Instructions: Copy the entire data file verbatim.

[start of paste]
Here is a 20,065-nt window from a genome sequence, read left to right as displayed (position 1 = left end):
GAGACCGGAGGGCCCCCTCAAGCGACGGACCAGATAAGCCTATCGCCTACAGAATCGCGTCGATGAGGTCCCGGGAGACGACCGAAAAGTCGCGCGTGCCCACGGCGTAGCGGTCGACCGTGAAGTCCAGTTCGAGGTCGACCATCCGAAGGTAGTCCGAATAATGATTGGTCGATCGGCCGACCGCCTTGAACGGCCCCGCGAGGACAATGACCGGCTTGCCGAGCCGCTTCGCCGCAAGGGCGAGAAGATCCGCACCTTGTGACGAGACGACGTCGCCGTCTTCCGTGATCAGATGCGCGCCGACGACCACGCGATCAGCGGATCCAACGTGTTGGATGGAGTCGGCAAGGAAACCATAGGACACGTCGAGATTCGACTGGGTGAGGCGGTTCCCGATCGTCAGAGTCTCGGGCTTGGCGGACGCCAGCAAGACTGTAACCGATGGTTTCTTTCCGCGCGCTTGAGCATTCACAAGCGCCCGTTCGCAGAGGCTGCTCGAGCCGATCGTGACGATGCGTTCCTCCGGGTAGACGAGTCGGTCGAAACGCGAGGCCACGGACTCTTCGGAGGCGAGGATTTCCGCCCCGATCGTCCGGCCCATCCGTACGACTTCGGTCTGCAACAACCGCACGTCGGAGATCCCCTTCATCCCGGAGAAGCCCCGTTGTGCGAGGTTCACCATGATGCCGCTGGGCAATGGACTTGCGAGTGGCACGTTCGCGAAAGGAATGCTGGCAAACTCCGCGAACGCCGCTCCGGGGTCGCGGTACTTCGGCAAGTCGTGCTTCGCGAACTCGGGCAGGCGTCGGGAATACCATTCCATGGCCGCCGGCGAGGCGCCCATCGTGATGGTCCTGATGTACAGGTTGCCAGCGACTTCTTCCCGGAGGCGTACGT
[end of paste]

Here is a 20,065-nt window from a genome sequence, read left to right as displayed (position 1 = left end):
GAGACCGGAGGGCCCCCTCAAGCGACGGACCAGATAAGCCTATCGCCTACAGAATCGCGTCGATGAGGTCCCGGGAGACGACCGAAAAGTCGCGCGTGCCCACGGCGTAGCGGTCGACCGTGAAGTCCAGTTCGAGGTCGACCATCCGAAGGTAGTCCGAATAATGATTGGTCGATCGGCCGACCGCCTTGAACGGCCCCGCGAGGACAATGACCGGCTTGCCGAGCCGCTTCGCCGCAAGGGCGAGAAGATCCGCACCTTGTGACGAGACGACGTCGCCGTCTTCCGTGATCAGATGCGCGCCGACGACCACGCGATCAGCGGATCCAACGTGTTGGATGGAGTCGGCAAGGAAACCATAGGACACGTCGAGATTCGACTGGGTGAGGCGGTTCCCGATCGTCAGAGTCTCGGGCTTGGCGGACGCCAGCAAGACTGTAACCGATGGTTTCTTTCCGCGCGCTTGAGCATTCACAAGCGCCCGTTCGCAGAGGCTGCTCGAGCCGATCGTGACGATGCGTTCCTCCGGGTAGACGAGTCGGTCGAAACGCGAGGCCACGGACTCTTCGGAGGCGAGGATTTCCGCCCCGATCGTCCGGCCCATCCGTACGACTTCGGTCTGCAACAACCGCACGTCGGAGATCCCCTTCATCCCGGAGAAGCCCCGTTGTGCGAGGTTCACCATGATGCCGCTGGGCAATGGACTTGCGAGTGGCACGTTCGCGAAAGGAATGCTGGCAAACTCCGCGAACGCCGCTCCGGGGTCGCGGTACTTCGGCAAGTCGTGCTTCGCGAACTCGGGCAGGCGTCGGGAATACCATTCCATGGCCGCCGGCGAGGCGCCCATCGTGATGGTCCTGATGTACAGGTTGCCAGCGACTTCTTCCCGGAGGCGTACGT